Frittata with New Potatoes and Broccoli

A frittata is much more exotic than "supper eggs."

When the kids were small I would occasionally serve eggs for dinner. I would fry up a pan of sunny-side ups, put them on a nice platter and declare them “supper eggs.” But now that this group is a little bit older, and has developed a more sophisticated palette, I have retired the supper eggs and introduced the frittata. A frittata is much like a vegetable omlette (you could, if you wish, include meat in the dish), or a crustless quiche. You start it cooking on the stove top, and finish by sticking the pan under the broiler for just a minute or two, to cook and lightly brown the top. It makes a lovely and light dinner entree, can be served hot, warm or cold, and can be bursting with the best of the summer vegetables. Add a salad, fresh melon and crusty bread to fill out the menu.

Frittata (serves 4)

  • 3 c. vegetables (I used 2 c. thinly sliced new potatoes and 1 c. tiny broccoli florets)
  • 1 large onion, sliced thin
  • 1 medium clove garlic, crushed
  • 6 eggs
  • 1/2 c. shredded Swiss cheese (may use cheddar, Gruyere or goat cheese)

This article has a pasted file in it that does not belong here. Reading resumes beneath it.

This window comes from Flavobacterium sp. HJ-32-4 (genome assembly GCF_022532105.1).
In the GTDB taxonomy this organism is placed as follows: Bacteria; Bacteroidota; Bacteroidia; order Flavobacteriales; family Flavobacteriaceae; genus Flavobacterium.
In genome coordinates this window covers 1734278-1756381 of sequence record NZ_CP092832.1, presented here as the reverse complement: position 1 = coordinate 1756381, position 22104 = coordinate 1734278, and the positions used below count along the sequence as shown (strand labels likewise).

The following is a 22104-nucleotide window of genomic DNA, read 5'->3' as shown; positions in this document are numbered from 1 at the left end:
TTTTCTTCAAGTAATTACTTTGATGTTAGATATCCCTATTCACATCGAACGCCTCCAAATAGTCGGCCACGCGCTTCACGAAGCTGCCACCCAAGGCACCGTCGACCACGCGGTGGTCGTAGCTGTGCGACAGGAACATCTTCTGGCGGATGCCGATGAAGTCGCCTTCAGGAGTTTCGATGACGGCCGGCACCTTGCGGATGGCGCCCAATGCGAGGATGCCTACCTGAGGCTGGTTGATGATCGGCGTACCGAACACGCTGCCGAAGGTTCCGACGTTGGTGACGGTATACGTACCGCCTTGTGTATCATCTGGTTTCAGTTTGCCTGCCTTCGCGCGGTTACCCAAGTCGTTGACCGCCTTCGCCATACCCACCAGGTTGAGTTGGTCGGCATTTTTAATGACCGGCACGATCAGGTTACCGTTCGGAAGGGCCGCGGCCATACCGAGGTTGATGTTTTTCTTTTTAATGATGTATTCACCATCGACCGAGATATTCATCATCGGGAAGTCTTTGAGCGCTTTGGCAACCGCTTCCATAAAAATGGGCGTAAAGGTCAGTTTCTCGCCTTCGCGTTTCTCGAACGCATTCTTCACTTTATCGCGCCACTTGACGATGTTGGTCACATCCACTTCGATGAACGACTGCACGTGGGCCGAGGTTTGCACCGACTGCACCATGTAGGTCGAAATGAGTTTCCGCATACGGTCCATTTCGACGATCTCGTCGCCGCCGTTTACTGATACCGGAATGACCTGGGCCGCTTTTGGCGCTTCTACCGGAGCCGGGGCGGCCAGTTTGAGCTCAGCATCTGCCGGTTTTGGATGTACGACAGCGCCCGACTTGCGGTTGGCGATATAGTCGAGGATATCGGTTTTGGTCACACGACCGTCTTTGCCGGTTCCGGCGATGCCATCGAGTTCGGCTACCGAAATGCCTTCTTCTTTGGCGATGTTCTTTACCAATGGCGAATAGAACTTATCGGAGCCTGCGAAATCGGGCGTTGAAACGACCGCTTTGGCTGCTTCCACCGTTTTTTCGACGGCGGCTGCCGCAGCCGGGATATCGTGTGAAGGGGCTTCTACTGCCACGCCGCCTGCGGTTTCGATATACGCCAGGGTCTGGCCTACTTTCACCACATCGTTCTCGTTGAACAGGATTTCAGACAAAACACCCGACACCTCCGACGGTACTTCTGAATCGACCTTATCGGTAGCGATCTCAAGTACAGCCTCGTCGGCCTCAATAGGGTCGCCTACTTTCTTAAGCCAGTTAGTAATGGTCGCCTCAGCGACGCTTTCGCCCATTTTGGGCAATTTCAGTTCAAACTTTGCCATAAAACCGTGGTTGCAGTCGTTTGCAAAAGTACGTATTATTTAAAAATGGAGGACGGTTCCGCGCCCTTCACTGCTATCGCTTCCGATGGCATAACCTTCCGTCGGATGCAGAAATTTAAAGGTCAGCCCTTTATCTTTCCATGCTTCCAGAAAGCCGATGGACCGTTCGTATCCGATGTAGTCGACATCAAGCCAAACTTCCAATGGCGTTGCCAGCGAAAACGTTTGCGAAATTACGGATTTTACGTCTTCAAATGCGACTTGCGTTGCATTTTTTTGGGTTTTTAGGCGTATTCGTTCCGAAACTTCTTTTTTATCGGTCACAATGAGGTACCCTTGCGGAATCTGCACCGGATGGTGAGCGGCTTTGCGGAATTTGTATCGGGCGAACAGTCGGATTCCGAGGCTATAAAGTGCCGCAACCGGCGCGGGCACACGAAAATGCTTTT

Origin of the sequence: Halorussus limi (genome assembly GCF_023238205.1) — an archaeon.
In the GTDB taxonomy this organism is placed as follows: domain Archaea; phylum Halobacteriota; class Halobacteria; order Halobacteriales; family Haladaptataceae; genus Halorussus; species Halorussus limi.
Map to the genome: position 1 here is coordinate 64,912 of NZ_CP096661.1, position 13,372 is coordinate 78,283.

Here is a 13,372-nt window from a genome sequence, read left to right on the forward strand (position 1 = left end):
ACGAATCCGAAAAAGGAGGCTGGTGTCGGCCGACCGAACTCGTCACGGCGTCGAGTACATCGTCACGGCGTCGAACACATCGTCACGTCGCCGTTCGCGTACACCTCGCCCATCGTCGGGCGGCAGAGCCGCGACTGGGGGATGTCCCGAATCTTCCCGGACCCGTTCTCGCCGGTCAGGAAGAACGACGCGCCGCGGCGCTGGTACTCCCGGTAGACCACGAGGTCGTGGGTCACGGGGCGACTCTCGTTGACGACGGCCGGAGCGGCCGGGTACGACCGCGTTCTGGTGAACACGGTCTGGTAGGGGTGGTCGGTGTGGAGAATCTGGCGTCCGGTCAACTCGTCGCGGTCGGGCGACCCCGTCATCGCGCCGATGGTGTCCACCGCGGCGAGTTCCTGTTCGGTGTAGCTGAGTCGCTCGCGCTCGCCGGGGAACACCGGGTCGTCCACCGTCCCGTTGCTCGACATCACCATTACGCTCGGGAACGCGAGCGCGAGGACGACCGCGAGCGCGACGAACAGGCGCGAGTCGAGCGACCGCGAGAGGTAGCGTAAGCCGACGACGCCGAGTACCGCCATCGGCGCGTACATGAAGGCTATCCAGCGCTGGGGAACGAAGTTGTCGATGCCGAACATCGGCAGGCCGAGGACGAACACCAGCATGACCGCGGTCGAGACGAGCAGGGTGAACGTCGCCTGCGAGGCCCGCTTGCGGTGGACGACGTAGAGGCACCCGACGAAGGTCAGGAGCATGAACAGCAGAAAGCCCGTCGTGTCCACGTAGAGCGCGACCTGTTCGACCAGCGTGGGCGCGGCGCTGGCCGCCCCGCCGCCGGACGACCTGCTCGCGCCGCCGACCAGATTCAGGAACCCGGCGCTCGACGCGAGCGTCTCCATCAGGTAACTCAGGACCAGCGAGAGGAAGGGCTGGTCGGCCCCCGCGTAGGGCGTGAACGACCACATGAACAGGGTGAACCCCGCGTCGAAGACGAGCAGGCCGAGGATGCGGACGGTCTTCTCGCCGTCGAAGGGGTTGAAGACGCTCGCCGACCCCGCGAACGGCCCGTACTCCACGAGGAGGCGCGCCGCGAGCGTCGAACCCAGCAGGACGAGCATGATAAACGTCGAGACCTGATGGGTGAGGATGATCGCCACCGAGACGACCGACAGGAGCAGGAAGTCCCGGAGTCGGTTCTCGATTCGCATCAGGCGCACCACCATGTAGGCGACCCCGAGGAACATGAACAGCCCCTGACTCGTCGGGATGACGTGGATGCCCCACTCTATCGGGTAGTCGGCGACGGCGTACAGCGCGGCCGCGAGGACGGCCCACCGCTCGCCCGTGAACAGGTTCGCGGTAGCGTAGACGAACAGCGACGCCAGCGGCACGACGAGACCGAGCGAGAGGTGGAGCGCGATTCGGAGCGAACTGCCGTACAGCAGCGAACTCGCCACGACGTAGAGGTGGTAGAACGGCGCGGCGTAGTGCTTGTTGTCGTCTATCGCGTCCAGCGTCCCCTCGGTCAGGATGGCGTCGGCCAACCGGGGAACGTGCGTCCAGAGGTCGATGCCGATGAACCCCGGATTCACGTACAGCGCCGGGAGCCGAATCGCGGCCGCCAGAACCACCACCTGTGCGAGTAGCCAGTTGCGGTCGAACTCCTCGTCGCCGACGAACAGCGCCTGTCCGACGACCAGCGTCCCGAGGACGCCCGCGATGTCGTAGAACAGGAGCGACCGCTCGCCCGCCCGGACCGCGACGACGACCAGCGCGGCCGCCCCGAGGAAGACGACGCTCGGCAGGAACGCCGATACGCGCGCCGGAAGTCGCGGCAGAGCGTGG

• 1/4 c. chopped parsley
  • olive oil
  • salt and pepper
  1. Choose a pan which is oven proof. Saute the onion and potato slices in a little olive oil. Add the garlic, salt and pepper, cover and cook until the potatoes are soft, stirring occasionally. This should take 10-15 minutes. Add the broccoli during the last minute or two and cook only until barely tender and bright green.
  2. Beat the eggs very well, in a large bowl, then stir in the vegetables, cheese, salt and pepper.
  3. Clean and dry your pan, add 2-3 Tbs. olive oil and heat. When the oil is very hot pour in the egg mixture.
  4. Let the eggs cook over a medium heat for 3-4 minutes, or until the bottom is quite set.
  5. Place the pan under the broiler, for just a minute or two, to cook and lightly brown the tops of the eggs.

A kitchen mandoline.

This is a mandoline (pronounced the same way as the musical instrument). It’s a wonderful kitchen tool when you want uniformly thin slices.

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